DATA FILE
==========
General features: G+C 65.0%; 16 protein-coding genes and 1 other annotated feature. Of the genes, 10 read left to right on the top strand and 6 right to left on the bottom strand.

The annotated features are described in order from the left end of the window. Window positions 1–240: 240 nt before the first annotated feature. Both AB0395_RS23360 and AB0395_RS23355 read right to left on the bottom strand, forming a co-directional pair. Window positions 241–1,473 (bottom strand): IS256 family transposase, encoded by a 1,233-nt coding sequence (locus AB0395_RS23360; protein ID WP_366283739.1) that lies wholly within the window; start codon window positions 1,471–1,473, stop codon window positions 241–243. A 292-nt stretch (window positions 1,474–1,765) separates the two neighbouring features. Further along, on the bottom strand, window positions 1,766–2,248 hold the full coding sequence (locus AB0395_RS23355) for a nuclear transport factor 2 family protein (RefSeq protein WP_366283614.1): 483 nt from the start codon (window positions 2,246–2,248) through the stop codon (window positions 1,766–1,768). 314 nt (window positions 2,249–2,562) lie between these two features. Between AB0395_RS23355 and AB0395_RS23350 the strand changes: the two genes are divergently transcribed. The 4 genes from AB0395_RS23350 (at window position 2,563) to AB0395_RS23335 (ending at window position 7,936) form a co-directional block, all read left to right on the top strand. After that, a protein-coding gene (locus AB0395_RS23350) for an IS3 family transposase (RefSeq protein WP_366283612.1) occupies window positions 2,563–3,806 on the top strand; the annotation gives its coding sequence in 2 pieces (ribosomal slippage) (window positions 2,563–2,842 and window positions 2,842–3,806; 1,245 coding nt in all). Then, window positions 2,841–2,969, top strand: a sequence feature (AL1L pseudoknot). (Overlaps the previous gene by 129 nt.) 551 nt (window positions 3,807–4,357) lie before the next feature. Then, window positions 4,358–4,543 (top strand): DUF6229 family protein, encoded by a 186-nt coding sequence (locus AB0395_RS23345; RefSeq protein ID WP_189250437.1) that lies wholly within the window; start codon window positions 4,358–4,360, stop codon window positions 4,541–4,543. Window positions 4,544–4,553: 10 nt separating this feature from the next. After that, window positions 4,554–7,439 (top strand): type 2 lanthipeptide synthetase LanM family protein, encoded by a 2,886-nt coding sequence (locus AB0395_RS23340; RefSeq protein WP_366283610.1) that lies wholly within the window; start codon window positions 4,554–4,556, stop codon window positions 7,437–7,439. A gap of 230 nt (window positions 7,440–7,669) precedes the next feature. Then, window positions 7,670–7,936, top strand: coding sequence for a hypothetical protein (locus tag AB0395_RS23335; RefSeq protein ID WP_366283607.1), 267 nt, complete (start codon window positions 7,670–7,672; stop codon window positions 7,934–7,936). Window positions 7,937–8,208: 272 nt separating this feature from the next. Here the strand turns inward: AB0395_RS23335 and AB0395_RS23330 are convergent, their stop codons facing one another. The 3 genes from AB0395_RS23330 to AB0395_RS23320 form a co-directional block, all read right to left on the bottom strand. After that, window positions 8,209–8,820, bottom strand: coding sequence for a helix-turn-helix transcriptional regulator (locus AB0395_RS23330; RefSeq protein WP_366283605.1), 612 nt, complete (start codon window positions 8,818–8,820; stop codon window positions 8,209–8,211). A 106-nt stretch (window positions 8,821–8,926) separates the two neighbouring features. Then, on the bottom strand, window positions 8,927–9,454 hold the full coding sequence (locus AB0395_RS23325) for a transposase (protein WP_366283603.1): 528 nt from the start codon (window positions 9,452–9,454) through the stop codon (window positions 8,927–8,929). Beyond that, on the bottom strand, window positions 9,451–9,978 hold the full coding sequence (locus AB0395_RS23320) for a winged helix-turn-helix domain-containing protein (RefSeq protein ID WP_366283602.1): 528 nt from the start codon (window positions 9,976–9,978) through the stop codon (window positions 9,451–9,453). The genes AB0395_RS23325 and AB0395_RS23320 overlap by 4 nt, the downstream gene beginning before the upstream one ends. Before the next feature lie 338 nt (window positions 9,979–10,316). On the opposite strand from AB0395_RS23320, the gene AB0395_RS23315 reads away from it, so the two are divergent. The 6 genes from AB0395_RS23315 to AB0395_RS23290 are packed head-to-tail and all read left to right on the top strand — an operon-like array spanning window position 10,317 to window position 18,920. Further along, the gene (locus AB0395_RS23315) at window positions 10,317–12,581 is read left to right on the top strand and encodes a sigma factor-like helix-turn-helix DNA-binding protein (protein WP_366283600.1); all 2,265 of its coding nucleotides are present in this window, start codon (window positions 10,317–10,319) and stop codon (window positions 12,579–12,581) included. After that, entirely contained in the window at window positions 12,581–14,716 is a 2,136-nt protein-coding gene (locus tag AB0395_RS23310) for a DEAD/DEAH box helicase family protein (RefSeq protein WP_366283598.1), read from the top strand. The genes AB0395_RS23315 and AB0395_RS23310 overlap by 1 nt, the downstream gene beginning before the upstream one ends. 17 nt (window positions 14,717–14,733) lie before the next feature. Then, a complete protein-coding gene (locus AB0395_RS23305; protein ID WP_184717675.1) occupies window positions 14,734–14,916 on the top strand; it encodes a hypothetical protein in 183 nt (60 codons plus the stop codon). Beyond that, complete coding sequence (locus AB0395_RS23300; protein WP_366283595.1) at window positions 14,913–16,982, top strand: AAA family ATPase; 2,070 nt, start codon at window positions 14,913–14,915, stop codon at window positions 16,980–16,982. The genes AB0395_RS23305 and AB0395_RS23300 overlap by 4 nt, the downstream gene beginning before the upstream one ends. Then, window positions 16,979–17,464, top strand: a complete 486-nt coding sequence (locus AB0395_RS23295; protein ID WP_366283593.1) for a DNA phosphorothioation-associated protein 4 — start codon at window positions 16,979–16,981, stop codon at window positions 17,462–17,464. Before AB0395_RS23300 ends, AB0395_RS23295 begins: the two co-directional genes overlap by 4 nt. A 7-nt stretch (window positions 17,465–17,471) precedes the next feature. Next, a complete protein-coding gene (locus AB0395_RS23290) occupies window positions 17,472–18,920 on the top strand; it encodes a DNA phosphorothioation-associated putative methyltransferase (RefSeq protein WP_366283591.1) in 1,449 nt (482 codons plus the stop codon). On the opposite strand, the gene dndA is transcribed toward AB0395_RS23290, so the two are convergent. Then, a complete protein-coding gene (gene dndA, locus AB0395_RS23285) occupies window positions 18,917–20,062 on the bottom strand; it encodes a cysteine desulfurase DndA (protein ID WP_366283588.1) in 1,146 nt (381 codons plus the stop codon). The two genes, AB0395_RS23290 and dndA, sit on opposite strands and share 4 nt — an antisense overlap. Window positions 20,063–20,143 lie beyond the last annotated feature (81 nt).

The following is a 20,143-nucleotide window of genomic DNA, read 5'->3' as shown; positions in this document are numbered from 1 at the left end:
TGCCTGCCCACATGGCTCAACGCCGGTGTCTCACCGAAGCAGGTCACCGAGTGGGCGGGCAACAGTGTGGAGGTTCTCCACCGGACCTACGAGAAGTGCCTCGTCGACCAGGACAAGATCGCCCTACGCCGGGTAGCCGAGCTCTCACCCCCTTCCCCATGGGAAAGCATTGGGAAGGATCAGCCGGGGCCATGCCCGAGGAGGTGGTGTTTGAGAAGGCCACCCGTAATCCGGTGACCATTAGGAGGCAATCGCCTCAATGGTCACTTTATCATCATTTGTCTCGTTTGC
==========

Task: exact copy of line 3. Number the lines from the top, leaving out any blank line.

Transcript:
The following is a 20,143-nucleotide window of genomic DNA, read 5'->3' as shown; positions in this document are numbered from 1 at the left end: